10th European Maya Conference
The Maya and Their Neighbours – Internal and External Contacts Through Time
5 – 10 December 2005
Leiden University (Faculty of Archaeology, CNWS) and the National Museum of Ethnology at Leiden (The Netherlands) will be hosting the 10th European Maya Conference from 5th – 10th of December 2005. The conference will combine a workshop on Maya hieroglyphic writing (December 5th – 8th) and a two-day long symposium (Friday, December 9th – Saturday, December 10th).
The symposium will be held at Leiden University, Kamerling Onnes Gebouw (KOG), Steenschuur 25, 2311 ES Leiden (http://www.law.leidenuniv.nl/index.php3?m=22&c=284)
The programme is available for download:
The conference will be preceded by a three-and-a-half-day long Maya Hieroglyphic Workshop at the same address: Kamerling Onnes Gebouw (KOG), Steenschuur 25, 2311 ES Leiden. NOTE: the opening lecture will take place at: Academiegebouw (ACAD), Rapenburg 73, Leiden.
Several groups from beginners to advanced level will be available. All groups will be taught and supervised by experienced tutors. Beginners tuition will be available in English, Spanish, German, and French. An introductory workbook written by Harri Kettunen and Christophe Helmke will be provided to each participant.
The EMC Workshop programme starts with an introductory lecture on Monday afternoon. On Tuesday morning participants will be assigned to their individual workshops. The programme will finish on Thursday afternoon with recapitulating sessions in each workshop.
Erik Boot, Simon Martin & Marc Zender
The opening lecture will serve as a general introduction for all participants of the EMC Hieroglyphic Workshop. It will cover some recent findings or developments in Maya Studies to give those who are beginners some general idea of the field and to update those participants with experience in Maya glyphs on the latest “State of the Art” in the decipherment and semantic analysis of Maya hieroglyphic writing. This year, the opening lecture will be given by Erik Boot (Leiden University), Simon Martin (University Museum of Pennsylvania), and Marc Zender (Peabody Museum, Harvard University), who will provide the participants with insights into interesting aspects of Maya Writing.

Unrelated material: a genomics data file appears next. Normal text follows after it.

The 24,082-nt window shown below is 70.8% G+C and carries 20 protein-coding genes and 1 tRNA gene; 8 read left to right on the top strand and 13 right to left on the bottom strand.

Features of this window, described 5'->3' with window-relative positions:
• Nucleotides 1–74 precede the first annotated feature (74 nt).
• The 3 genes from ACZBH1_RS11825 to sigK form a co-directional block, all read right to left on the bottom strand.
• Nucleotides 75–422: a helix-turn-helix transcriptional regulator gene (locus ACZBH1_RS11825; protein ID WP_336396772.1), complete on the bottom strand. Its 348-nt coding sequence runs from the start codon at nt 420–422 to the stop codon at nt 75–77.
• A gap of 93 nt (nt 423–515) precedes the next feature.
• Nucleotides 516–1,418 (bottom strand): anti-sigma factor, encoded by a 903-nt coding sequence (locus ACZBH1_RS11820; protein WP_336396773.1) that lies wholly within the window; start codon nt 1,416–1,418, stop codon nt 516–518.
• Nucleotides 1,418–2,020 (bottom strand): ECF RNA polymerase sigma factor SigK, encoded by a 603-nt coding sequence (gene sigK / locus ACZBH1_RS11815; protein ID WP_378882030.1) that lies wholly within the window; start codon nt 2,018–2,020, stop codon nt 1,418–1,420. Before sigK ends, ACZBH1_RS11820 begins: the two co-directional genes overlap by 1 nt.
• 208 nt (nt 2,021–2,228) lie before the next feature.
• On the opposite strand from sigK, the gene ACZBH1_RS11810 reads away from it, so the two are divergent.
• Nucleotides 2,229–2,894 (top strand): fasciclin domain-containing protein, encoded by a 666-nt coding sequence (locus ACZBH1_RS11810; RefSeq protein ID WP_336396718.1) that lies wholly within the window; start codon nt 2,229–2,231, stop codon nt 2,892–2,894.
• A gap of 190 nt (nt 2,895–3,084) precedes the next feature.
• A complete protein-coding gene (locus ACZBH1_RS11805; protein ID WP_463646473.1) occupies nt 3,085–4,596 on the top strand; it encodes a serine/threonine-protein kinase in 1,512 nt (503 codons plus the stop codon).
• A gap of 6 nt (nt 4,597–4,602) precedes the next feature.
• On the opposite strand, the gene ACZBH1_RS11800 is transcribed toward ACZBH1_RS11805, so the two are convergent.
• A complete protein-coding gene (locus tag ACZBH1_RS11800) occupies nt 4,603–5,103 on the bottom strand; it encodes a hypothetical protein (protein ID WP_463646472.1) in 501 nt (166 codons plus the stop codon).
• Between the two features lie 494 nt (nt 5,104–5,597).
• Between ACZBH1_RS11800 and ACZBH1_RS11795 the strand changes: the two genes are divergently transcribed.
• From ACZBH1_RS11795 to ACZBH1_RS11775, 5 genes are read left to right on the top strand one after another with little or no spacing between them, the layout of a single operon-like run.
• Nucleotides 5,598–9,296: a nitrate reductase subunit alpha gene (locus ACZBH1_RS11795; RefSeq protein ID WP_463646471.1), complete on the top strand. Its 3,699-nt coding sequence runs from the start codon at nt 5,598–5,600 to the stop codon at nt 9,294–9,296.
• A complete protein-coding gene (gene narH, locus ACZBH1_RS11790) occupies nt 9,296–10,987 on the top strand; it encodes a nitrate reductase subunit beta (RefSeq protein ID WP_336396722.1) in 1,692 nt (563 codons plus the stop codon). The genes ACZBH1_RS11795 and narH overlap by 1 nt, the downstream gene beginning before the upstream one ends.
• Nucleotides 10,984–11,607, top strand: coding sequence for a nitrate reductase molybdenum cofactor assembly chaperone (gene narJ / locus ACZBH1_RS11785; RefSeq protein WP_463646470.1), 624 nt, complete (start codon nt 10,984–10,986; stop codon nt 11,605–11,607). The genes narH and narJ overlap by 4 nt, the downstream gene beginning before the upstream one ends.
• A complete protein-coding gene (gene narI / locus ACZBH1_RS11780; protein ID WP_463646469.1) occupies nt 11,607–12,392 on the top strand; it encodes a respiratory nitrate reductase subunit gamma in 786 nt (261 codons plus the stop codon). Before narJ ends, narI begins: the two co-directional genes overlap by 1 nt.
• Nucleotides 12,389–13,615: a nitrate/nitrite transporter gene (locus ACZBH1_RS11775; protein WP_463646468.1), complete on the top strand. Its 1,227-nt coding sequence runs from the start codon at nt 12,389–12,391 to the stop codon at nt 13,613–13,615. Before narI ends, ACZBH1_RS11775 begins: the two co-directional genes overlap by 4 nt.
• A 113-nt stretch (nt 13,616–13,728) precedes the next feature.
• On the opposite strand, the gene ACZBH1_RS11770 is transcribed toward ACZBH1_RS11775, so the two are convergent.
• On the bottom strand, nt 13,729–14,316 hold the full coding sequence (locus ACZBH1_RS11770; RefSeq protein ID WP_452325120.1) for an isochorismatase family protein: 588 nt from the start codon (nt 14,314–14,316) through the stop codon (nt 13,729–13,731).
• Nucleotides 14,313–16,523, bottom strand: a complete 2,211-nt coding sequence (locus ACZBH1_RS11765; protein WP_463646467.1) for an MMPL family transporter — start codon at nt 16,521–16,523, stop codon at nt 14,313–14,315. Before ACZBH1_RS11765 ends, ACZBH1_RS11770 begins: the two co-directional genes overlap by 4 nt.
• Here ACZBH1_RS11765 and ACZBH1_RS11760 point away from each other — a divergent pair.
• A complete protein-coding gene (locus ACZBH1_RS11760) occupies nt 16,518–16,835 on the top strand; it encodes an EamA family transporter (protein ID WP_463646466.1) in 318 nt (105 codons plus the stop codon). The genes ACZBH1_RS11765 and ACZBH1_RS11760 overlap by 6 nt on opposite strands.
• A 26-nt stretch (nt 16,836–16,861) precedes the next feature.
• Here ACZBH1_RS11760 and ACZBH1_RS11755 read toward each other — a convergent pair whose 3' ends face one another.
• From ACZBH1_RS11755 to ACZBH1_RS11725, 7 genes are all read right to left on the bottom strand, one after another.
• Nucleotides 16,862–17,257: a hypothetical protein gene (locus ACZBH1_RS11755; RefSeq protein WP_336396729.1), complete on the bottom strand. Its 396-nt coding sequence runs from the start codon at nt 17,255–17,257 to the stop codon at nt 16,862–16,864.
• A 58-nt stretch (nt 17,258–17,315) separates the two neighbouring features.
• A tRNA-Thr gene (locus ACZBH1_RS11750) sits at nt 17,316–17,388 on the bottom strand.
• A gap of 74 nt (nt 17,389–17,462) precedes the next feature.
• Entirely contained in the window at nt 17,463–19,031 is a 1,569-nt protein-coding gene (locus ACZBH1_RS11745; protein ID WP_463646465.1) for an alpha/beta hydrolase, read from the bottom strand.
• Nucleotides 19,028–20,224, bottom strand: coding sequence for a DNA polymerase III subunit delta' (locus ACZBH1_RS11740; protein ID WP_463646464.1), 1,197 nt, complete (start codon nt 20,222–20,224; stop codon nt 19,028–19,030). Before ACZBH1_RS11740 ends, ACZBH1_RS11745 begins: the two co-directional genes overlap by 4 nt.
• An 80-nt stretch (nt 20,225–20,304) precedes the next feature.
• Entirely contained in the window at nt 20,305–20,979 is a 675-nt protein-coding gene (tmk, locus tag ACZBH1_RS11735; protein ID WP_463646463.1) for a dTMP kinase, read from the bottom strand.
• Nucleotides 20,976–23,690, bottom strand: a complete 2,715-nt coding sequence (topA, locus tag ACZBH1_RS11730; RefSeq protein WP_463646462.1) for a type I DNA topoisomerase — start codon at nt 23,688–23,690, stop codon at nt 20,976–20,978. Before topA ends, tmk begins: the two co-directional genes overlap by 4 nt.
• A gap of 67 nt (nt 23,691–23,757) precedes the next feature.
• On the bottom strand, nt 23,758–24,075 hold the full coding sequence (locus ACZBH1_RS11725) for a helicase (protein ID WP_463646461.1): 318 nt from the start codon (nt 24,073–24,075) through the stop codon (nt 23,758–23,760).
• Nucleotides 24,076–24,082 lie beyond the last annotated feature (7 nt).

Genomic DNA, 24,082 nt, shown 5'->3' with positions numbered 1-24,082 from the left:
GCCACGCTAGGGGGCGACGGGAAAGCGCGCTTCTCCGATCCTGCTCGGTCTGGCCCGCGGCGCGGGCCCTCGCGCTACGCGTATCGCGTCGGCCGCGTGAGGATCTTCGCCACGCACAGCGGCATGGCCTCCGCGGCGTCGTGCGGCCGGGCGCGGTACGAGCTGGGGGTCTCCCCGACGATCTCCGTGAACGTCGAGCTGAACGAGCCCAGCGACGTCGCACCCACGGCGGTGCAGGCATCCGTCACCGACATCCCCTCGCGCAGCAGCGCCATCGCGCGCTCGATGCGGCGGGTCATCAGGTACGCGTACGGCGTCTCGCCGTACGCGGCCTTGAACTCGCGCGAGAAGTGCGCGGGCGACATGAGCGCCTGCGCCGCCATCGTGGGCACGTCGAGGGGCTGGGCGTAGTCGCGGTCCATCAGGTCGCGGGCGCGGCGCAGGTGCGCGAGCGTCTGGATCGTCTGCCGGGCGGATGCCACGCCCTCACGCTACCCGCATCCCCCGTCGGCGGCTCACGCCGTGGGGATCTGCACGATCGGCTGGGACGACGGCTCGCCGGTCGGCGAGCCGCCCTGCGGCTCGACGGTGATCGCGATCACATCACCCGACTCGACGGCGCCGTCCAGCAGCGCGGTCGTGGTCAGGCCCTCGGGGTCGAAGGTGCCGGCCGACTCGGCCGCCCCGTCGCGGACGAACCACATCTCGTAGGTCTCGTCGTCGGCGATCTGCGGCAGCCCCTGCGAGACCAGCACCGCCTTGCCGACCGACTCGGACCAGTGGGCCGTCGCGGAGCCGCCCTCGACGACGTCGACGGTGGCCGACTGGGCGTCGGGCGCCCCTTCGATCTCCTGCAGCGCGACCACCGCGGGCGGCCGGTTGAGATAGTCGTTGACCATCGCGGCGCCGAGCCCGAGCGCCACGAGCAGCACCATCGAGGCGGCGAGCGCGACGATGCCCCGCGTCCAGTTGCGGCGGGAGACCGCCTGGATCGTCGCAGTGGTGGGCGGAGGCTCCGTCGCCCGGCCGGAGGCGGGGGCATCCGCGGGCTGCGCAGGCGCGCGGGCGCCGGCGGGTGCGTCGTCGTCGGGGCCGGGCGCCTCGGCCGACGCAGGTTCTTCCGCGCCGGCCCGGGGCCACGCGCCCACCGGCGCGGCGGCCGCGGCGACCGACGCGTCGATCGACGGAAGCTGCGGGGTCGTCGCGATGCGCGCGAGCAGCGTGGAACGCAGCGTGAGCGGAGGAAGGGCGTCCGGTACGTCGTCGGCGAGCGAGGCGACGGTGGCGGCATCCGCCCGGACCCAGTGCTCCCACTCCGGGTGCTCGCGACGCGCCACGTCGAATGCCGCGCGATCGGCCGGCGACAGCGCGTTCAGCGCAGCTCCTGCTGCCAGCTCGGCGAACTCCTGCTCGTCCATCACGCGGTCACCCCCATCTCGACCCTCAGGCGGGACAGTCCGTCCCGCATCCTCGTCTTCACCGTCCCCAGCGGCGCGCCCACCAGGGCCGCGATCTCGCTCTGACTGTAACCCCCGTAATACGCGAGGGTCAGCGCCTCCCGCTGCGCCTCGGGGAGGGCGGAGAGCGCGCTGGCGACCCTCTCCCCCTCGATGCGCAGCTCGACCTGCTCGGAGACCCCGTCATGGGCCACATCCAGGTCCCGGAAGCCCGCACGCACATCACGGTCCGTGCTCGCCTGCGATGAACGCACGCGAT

Workshops are divided into three separate levels: Beginners, Intermediate and Advanced. The Beginners Workshop is designed as a standardized format in that participants without prior experience are taught basic knowledge on Maya Hieroglyphic Writing. The topics and contents of Intermediate and Advanced Workshops are different from the workshops that were offered in Bonn 2004. Please, note our special workshop on Mixtec Writing that is open to everbody who is interested in attending.
Tutors: Pierre Robert Colas, Sven Gronemeyer, Geneviève Le Fort, Christian Prager
The Beginners Workshop is open to all participants with no prior or little knowledge of Maya writing.
This workshop does not have a regional or thematic focus but concentrates exclusively on teaching “newcomers” in a structured and didactic way how to read Classic Maya hieroglyphic inscriptions.
Every participant will be provided with a special beginners booklet – in addition to the official EMC workbook – that contains several inscriptions from various Classic sites. The selected texts exemplify the basic grammatical structure of Classic Maya writing. Participants will learn how to read hieroglyphic inscriptions by being introduced to the language and syntax underlying these hieroglyphic texts. As such, the course is designed to teach beginners with no prior knowledge or beginners with very little knowledge, who wish to improve upon their reading ability of Classic Maya inscriptions.